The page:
Photo/Illutration Osaka Governor Hirofumi Yoshimura reveals plans to allow gyms, night clubs and other venues to reopen in stages. (Takaharu Yagi)

OSAKA--Osaka Prefecture, with the nation's third largest population, is taking issue with the central government's approach to handling the new coronavirus crisis and moving to relax its policy of asking residents to stay home and for operators of commercial establishments to remain closed as a precaution against the spread of infections.

Osaka Governor Hirofumi Yoshimura indicated that restrictions could be eased from May 15.

Yoshimura said May 1 he will make a final decision on a step-by-step easing of measures after assessing the central government’s new policy to address the coronavirus pandemic and discussing Osaka’s plan with the central government.

The central government is scheduled to announce the new policy on May 4.

On April 14, a week after Osaka was placed under a state of emergency over the health crisis, the governor called on operators of karaoke parlors, gyms, night clubs and other venues that attract crowds in enclosed spaces to shut down. The April 7 declaration was later expanded nationwide.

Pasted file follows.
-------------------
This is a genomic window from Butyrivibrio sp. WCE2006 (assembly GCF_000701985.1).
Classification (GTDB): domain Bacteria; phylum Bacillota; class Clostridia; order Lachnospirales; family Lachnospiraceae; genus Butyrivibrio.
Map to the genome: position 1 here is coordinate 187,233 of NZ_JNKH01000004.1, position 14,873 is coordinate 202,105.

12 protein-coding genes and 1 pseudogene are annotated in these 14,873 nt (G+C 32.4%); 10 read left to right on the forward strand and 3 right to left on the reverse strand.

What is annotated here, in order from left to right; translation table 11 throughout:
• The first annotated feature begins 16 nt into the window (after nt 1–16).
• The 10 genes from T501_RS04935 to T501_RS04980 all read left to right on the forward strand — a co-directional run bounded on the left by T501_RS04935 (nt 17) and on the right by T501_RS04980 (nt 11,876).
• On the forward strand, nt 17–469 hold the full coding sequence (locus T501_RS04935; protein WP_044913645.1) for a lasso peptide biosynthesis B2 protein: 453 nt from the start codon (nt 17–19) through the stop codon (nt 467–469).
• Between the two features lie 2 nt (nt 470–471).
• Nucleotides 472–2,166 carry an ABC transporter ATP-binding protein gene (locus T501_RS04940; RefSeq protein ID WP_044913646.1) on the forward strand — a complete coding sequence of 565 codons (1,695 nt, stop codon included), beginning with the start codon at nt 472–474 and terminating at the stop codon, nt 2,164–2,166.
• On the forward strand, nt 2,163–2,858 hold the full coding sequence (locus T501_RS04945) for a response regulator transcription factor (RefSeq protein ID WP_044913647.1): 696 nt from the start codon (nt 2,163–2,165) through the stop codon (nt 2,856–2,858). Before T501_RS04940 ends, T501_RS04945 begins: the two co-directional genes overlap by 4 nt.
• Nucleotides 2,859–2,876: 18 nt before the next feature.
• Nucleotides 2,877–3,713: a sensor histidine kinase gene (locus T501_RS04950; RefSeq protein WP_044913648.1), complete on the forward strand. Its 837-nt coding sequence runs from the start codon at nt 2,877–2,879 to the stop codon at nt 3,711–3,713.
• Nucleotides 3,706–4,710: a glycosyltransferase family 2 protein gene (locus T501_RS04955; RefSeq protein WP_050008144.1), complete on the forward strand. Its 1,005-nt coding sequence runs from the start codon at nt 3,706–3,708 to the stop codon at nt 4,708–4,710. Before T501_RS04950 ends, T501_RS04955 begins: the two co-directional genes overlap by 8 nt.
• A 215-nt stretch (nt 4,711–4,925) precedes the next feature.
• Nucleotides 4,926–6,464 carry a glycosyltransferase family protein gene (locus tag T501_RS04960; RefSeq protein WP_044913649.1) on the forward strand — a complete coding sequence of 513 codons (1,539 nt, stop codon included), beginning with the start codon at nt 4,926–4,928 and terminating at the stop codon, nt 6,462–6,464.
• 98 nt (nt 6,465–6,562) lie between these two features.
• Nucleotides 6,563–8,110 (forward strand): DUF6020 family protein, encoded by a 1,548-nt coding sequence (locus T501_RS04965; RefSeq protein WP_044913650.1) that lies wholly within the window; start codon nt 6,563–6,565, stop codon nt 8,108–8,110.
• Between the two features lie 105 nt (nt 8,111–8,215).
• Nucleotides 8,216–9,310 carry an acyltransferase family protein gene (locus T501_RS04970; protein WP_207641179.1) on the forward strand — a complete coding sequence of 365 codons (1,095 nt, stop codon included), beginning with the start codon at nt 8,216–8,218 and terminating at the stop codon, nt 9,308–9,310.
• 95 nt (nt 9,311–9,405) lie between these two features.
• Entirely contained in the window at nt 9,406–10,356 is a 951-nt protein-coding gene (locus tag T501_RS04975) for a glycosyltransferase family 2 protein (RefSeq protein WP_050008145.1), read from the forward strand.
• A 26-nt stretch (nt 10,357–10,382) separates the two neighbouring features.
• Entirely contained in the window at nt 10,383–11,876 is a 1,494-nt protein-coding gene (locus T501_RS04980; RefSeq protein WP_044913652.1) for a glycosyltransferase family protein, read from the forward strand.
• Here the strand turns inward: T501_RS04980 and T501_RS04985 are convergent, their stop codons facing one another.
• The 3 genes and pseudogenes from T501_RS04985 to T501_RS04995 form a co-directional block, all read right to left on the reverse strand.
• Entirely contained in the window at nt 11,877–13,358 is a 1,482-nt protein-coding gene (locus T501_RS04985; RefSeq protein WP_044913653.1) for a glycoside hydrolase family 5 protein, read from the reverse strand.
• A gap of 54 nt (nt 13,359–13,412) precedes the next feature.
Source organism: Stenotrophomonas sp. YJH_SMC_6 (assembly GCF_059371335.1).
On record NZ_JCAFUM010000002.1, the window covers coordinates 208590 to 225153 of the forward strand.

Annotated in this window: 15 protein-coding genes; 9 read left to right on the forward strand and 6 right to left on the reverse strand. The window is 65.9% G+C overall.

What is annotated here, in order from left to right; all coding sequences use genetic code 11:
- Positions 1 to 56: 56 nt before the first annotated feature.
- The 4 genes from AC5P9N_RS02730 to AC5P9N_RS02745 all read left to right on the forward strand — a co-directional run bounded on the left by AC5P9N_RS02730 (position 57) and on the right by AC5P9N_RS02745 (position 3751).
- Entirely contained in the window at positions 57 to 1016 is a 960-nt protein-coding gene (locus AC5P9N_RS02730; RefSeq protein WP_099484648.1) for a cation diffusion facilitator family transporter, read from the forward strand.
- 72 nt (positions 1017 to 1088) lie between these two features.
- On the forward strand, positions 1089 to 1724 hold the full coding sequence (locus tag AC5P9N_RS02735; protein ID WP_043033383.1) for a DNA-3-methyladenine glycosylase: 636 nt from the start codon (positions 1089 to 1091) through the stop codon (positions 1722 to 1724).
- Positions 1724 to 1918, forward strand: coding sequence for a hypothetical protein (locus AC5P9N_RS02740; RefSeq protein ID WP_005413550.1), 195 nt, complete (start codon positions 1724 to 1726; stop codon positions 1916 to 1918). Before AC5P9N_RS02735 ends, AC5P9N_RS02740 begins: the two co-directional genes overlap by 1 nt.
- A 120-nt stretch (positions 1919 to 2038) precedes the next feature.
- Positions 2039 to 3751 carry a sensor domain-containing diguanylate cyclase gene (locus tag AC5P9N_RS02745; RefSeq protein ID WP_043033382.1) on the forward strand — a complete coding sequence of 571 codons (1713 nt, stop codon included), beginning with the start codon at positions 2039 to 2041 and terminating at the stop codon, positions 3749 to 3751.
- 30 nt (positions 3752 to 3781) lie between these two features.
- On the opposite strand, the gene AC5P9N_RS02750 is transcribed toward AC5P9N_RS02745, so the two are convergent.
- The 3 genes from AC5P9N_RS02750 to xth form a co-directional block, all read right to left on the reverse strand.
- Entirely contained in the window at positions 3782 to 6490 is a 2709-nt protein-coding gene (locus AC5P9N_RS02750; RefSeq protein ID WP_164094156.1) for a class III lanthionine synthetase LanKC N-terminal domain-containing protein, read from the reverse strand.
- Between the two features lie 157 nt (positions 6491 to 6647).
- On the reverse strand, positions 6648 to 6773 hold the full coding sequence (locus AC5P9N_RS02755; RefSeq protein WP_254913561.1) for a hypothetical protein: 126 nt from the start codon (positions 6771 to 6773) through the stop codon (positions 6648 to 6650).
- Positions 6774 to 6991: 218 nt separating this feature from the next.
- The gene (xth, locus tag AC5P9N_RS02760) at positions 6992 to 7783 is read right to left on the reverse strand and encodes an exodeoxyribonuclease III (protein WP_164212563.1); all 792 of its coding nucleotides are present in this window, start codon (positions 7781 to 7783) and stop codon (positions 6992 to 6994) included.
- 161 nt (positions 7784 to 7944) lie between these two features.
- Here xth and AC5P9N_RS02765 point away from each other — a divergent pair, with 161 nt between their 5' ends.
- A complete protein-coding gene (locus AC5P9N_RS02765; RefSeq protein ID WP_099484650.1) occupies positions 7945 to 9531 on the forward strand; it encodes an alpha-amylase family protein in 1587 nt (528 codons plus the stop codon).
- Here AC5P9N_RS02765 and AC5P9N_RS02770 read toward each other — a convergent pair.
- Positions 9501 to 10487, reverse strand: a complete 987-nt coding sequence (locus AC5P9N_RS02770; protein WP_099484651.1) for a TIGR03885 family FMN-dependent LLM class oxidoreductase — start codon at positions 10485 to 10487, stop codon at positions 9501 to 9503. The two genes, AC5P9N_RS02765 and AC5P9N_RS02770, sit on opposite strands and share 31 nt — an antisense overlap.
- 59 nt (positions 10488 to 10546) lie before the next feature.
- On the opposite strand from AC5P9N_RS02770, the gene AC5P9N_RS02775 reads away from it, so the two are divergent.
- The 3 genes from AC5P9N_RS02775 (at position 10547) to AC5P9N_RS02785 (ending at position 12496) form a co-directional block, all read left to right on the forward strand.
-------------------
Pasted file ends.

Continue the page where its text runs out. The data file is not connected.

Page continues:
Areas placed under the central government’s updated nationwide state of emergency will give legal backing to local authorities in their requests to residents to abide by the restrictions under the recently revised special measures law.

Yoshimura said prefectural officials will discuss which venues should be allowed to reopen in the coming days.

Osaka Prefecture intends to draw up its own guidelines on the issue of permitting various enterprises to reopen on the basis of indicators such as the number of hospital beds available to cope with COVID-19 patients in the prefecture.

Yoshimura has expressed concern about the economic impact on the local economy from a continued shutdown of stores and other businesses.

“If the economy is completely halted, it will result in the bankruptcy of many businesses and a spike in unemployment, consequences that are certain to claim people's lives,” he said.

The governor on May 1 assailed the central government for not presenting a time frame to the public on what overseas is called "covexit," or a measured approach to relaxing curbs on people's activities. Yoshimura called this “highly problematic.”

“If the central government does not lay out a strategy, we decided to have one of our own,” he said.

Although the current state of emergency expires after May 6, the central government has made clear it will likely be extended for another month or so.

Osaka Mayor Ichiro Matsui sided with Yoshimura, citing the revised special measures law allowing governors to map out their own strategies to deal with the pandemic.

As of 10:30 p.m. on May 1, the overall known infections in Osaka Prefecture came to 1,639, the second highest after Tokyo, at 4,317, but the number of new cases remains relatively stable.

Some experts warn that if commercial venues reopen, it could lead to a surge in new cases.